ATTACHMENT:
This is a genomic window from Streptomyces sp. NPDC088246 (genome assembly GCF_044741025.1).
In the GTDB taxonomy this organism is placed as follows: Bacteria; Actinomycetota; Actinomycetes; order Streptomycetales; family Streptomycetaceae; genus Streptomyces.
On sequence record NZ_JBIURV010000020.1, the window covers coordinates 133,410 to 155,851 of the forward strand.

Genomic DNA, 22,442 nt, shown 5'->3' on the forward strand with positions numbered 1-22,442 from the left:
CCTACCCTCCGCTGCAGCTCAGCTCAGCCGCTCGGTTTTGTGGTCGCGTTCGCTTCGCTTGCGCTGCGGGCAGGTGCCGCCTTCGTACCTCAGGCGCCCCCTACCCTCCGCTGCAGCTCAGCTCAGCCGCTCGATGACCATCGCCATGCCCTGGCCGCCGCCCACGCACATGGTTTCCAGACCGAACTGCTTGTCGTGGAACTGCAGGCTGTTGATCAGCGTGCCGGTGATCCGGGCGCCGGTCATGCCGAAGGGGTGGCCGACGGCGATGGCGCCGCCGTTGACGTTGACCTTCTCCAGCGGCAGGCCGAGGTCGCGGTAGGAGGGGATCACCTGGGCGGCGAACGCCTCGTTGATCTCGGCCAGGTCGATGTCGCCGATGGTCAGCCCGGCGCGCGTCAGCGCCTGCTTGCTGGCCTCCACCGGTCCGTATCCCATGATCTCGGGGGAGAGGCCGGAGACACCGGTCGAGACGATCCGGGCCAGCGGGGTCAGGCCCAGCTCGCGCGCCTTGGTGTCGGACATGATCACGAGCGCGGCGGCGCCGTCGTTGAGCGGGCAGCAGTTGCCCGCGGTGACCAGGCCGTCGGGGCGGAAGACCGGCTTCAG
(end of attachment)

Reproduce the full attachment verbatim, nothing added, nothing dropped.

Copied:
This is a genomic window from Streptomyces sp. NPDC088246 (genome assembly GCF_044741025.1).
In the GTDB taxonomy this organism is placed as follows: Bacteria; Actinomycetota; Actinomycetes; order Streptomycetales; family Streptomycetaceae; genus Streptomyces.
On sequence record NZ_JBIURV010000020.1, the window covers coordinates 133,410 to 155,851 of the forward strand.

Genomic DNA, 22,442 nt, shown 5'->3' on the forward strand with positions numbered 1-22,442 from the left:
CCTACCCTCCGCTGCAGCTCAGCTCAGCCGCTCGGTTTTGTGGTCGCGTTCGCTTCGCTTGCGCTGCGGGCAGGTGCCGCCTTCGTACCTCAGGCGCCCCCTACCCTCCGCTGCAGCTCAGCTCAGCCGCTCGATGACCATCGCCATGCCCTGGCCGCCGCCCACGCACATGGTTTCCAGACCGAACTGCTTGTCGTGGAACTGCAGGCTGTTGATCAGCGTGCCGGTGATCCGGGCGCCGGTCATGCCGAAGGGGTGGCCGACGGCGATGGCGCCGCCGTTGACGTTGACCTTCTCCAGCGGCAGGCCGAGGTCGCGGTAGGAGGGGATCACCTGGGCGGCGAACGCCTCGTTGATCTCGGCCAGGTCGATGTCGCCGATGGTCAGCCCGGCGCGCGTCAGCGCCTGCTTGCTGGCCTCCACCGGTCCGTATCCCATGATCTCGGGGGAGAGGCCGGAGACACCGGTCGAGACGATCCGGGCCAGCGGGGTCAGGCCCAGCTCGCGCGCCTTGGTGTCGGACATGATCACGAGCGCGGCGGCGCCGTCGTTGAGCGGGCAGCAGTTGCCCGCGGTGACCAGGCCGTCGGGGCGGAAGACCGGCTTCAG